The residential real estate market is set to hit it’s best year since 2006, according to Realtor.com. But have no fear. This is the real deal and not a bubble. The increase is due to strong job growth across the country. Over one million jobs have been created for the 25 to 34 demographic, the typical age of first time home buyers. Realtor.com is seeing record traffic as people research all aspects of this important decision. Homes are selling quickly with the inventory of homes nationwide just 66 days, which is 8 days faster than last year.
Rents are increasing as well, sometimes making it cheaper to buy than to rent. With mortgage rates rising, people are purchasing houses at record levels, with new home sales up 26% over last year and pending home sales, new contacts on existing homes, up 14%. For more information on these statistics, please click here.
If you are thinking of taking the plunge, decide whether it is financially smart for you to purchase. Generally, you should determine if you can rent a similar house or condo for less than it would cost to buy. Consider the cost of your mortgage, maintenance, and property taxes. For a calculator to help you decide, click here.
Costs can differ significantly between neighborhoods in the same geographic area. For instance, two adjacent counties may have property taxes that differ by thousands of dollars. One block may make all the difference between an award winning school, and a school with an unacceptable reputation. Details are crucial in making the correct decision.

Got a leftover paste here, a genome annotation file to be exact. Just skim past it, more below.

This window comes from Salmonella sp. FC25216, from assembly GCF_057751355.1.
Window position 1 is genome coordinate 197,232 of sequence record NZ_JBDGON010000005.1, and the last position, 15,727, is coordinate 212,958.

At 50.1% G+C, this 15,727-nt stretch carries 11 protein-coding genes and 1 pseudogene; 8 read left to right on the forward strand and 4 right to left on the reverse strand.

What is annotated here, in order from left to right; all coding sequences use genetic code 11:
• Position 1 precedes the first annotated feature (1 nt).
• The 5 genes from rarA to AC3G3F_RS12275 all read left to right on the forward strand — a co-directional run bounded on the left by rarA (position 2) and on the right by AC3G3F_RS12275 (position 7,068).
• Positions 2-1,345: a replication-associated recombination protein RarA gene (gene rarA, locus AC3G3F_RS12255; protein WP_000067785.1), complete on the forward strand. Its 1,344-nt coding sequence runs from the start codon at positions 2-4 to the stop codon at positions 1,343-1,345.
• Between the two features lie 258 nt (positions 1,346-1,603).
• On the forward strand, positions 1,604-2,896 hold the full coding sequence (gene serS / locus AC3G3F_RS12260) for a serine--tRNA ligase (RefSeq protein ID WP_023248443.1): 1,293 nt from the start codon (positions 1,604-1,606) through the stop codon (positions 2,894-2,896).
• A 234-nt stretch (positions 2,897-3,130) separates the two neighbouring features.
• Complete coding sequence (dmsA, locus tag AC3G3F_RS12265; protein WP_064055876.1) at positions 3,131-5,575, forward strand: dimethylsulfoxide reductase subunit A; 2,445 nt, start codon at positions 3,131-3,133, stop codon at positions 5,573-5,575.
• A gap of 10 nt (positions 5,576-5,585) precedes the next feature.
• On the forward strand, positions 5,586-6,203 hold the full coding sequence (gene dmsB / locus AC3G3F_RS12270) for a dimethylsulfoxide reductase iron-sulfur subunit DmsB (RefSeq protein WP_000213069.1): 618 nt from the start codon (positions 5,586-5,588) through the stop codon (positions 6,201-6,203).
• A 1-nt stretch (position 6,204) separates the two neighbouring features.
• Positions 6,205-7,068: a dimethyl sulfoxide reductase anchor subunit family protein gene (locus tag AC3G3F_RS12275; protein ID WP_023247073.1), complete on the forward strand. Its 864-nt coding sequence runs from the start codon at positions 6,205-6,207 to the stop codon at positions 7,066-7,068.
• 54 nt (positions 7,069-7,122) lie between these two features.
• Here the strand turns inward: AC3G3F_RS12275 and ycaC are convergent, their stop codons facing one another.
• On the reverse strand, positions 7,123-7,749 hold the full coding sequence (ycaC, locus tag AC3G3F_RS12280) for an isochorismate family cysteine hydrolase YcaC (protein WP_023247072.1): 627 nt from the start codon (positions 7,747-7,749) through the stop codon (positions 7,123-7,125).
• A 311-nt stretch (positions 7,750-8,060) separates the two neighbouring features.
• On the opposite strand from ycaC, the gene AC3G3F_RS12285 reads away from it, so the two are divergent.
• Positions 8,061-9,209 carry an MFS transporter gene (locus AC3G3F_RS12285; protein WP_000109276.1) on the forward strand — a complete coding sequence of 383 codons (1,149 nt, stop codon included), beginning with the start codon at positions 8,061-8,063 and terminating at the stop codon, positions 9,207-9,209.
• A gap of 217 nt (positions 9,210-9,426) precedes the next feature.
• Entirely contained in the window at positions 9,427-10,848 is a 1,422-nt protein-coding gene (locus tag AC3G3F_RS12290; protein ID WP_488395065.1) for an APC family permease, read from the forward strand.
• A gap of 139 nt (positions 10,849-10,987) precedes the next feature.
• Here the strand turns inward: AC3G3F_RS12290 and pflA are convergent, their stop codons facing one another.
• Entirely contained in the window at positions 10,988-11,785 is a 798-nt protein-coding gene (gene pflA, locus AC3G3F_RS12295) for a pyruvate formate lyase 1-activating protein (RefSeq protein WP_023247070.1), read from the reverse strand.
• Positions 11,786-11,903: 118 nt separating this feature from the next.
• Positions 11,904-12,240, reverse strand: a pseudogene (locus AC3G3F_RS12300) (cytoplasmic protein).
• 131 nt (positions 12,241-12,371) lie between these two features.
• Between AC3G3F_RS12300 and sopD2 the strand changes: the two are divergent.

Choose a realtor with extensive experience in the area you are interested in. If your realtor lives in the area, even better. A knowledgeable realtor will be able to guide you towards properties that are an especially good deal while giving you tips that only an insider knows. To determine how much you can spend, meet with a mortgage banker to discuss your options. Using a mortgage professional your realtor has worked with before can sometimes make the process easier. There will be extra costs like moving, inspectors, closing costs and possibly extra money needed for essential repairs if the contract is “as is.” Don’t forget to include the cost of property taxes, insurance and mortgage insurance in your calculations.
When you know how much you can spend, the fun begins. Explore homes for sale online and then let your realtor know which ones you’d like to see. Once your realtor sees what homes you are targeting, he or she will be able to suggest homes that are similar. When you have found “the one,” your realtor will help you determine your first bid based on comparable properties in the neighborhood that have recently closed. Remember that with a hot real estate market like this, trying to low-ball your first bid comes with significant risks of losing the property. Once your bid is accepted, have an inspector check the house for problems.
We will publish Part 2 with more tips for the novice home buyer next month. If you just can’t wait, check out this article.